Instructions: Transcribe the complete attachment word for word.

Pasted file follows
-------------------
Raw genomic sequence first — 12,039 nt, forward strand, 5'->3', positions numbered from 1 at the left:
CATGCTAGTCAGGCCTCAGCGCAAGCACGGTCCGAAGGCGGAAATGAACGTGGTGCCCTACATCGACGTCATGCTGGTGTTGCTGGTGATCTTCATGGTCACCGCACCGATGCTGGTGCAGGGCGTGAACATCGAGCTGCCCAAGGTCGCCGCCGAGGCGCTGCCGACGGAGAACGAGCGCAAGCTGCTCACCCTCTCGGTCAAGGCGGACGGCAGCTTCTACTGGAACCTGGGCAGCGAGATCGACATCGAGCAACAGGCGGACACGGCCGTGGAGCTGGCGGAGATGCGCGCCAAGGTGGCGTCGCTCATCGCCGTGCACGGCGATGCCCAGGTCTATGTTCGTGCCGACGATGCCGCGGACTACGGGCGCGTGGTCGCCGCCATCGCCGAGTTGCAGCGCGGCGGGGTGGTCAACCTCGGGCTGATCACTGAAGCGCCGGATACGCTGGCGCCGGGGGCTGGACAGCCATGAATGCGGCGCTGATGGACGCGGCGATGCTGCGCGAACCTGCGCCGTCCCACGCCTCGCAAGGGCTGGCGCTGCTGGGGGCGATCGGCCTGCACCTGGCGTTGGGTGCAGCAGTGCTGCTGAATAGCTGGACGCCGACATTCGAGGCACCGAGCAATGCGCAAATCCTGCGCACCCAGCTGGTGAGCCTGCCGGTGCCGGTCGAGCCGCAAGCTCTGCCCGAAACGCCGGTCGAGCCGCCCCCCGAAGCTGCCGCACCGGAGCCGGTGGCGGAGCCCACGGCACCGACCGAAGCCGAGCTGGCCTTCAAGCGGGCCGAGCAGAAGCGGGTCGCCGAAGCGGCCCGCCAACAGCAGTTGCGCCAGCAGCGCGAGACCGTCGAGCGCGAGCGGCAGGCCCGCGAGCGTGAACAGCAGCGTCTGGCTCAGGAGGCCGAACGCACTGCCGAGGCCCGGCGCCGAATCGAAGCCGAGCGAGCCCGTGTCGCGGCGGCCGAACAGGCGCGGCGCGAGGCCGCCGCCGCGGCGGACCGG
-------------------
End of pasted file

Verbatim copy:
Raw genomic sequence first — 12,039 nt, forward strand, 5'->3', positions numbered from 1 at the left:
CATGCTAGTCAGGCCTCAGCGCAAGCACGGTCCGAAGGCGGAAATGAACGTGGTGCCCTACATCGACGTCATGCTGGTGTTGCTGGTGATCTTCATGGTCACCGCACCGATGCTGGTGCAGGGCGTGAACATCGAGCTGCCCAAGGTCGCCGCCGAGGCGCTGCCGACGGAGAACGAGCGCAAGCTGCTCACCCTCTCGGTCAAGGCGGACGGCAGCTTCTACTGGAACCTGGGCAGCGAGATCGACATCGAGCAACAGGCGGACACGGCCGTGGAGCTGGCGGAGATGCGCGCCAAGGTGGCGTCGCTCATCGCCGTGCACGGCGATGCCCAGGTCTATGTTCGTGCCGACGATGCCGCGGACTACGGGCGCGTGGTCGCCGCCATCGCCGAGTTGCAGCGCGGCGGGGTGGTCAACCTCGGGCTGATCACTGAAGCGCCGGATACGCTGGCGCCGGGGGCTGGACAGCCATGAATGCGGCGCTGATGGACGCGGCGATGCTGCGCGAACCTGCGCCGTCCCACGCCTCGCAAGGGCTGGCGCTGCTGGGGGCGATCGGCCTGCACCTGGCGTTGGGTGCAGCAGTGCTGCTGAATAGCTGGACGCCGACATTCGAGGCACCGAGCAATGCGCAAATCCTGCGCACCCAGCTGGTGAGCCTGCCGGTGCCGGTCGAGCCGCAAGCTCTGCCCGAAACGCCGGTCGAGCCGCCCCCCGAAGCTGCCGCACCGGAGCCGGTGGCGGAGCCCACGGCACCGACCGAAGCCGAGCTGGCCTTCAAGCGGGCCGAGCAGAAGCGGGTCGCCGAAGCGGCCCGCCAACAGCAGTTGCGCCAGCAGCGCGAGACCGTCGAGCGCGAGCGGCAGGCCCGCGAGCGTGAACAGCAGCGTCTGGCTCAGGAGGCCGAACGCACTGCCGAGGCCCGGCGCCGAATCGAAGCCGAGCGAGCCCGTGTCGCGGCGGCCGAACAGGCGCGGCGCGAGGCCGCCGCCGCGGCGGACCGG